South Dakota Editorial RoundupJob of Herseth Sandlin’s husband no laughing matter It’s less than reassuring that U.S. Rep. Stephanie Herseth Sandlin finds questions about her husband’s job to be “laughable.” Max Sandlin, a former Texas congressman who married the congresswoman in 2007, is a political lobbyist. Kristi Noem, who is challenging Herseth Sandlin for South Dakota’s only House seat, says the situation generates improper influence.
Job of Herseth Sandlin’s husband no laughing matter
It’s less than reassuring that U.S. Rep. Stephanie Herseth Sandlin finds questions about her husband’s job to be “laughable.”
Max Sandlin, a former Texas congressman who married the congresswoman in 2007, is a political lobbyist.
Kristi Noem, who is challenging Herseth Sandlin for South Dakota’s only House seat, says the situation generates improper influence. She has no shocking examples to back that up, but she doesn’t need them. Herseth Sandlin should realize the situation creates an appearance of impropriety, even if it never were to occur. And that’s a problem that extends well beyond both candidates.
Many polls have found a high level of public mistrust in Congress. It would take widespread ethical reforms to remedy that.
Noem would be more credible if she broadened her view of needed reforms, rather than focusing on one specific to her campaign opponent.
Noem’s call for a new rule banning congressional lobbying by the spouses of members of Congress would be a good place to start minimizing the influence of special interests on members of Congress. But why stop there?
Why not ban former members of Congress from lobbying Congress altogether? Why not pass stricter laws forcing members of Congress to abstain from voting when any sign of a conflict of interest is present?
It’s not enough for Noem to hone in on one small aspect of the many ethical dilemmas that Congress regularly breaches. Furthermore, 50 members of Congress from both parties are related to registered lobbyists.
As part of her stance on conflicts of interest, Noem could take a look at her own personal situation, point out any potential conflicts of interest that might arise, and promise to avoid them whether or not it’s required.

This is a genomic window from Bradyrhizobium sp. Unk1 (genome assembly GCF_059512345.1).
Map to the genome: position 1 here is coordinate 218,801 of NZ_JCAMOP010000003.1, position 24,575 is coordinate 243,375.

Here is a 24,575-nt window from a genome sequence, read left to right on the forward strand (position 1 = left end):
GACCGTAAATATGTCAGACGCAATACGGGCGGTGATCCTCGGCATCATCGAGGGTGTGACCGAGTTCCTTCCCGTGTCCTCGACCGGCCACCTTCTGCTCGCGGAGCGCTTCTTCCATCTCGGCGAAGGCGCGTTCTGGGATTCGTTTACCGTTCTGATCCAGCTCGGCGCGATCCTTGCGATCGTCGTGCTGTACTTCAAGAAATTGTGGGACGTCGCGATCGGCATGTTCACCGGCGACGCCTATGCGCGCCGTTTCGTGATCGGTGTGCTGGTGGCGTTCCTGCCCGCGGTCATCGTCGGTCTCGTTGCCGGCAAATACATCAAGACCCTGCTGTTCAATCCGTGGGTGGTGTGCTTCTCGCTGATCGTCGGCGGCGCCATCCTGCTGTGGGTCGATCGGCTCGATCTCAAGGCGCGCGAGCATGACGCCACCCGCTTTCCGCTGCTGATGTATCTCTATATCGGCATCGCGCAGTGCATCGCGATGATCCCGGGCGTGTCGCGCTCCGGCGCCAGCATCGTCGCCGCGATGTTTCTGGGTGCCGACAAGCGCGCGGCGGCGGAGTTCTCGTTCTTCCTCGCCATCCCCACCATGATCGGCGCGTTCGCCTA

Herseth Sandlin should do the same and do whatever it takes to remove any appearance of impropriety. To her credit, neither her husband, nor anyone at his firm, is allowed to lobby her or her staff. But she should refrain from voting on any proposed legislation that generates lobbying income for her husband.
Truth is, for voters to begin to trust their elected officials in Congress, it should adopt rules that prohibit spouses from taking lobbyist positions.
Herseth Sandlin’s claim that transparency and disclosure are adequate doesn’t cut it. She should not be laughing off this legitimate concern.
Rapid City Journal
Sioux Falls airport updates are meeting modern needs
The changes happening at the Sioux Falls Regional Airport continue to be noteworthy.
There’s a terminal expansion underway.
There have been improvements to the ticket counter and baggage-handling system.
And ongoing plans include the additions of amenities such as more restrooms, a more formal dining area and desk space for laptop users.
Now, the Sioux Falls Regional Airport Authority has approved a plan to reconstruct the parking lot. And the board also is discussing the possibility of building a multistory parking ramp in the future.
These kinds of projects help modernize the airport and update its features to match 21st-century needs and traveling habits.
The parking plan, in particular, would redesign the parking lot to make it friendlier for pedestrians and drivers, expand the drop-off zone capacity and maximize the parking stall count.
The board has been a good financial steward of its revenue through the years, enabling the group to make these kinds of improvements.
It’s laudable work indeed.
We applaud the consistent, good efforts the board is making to continually improve the city’s airport.
Sioux Falls Argus Leader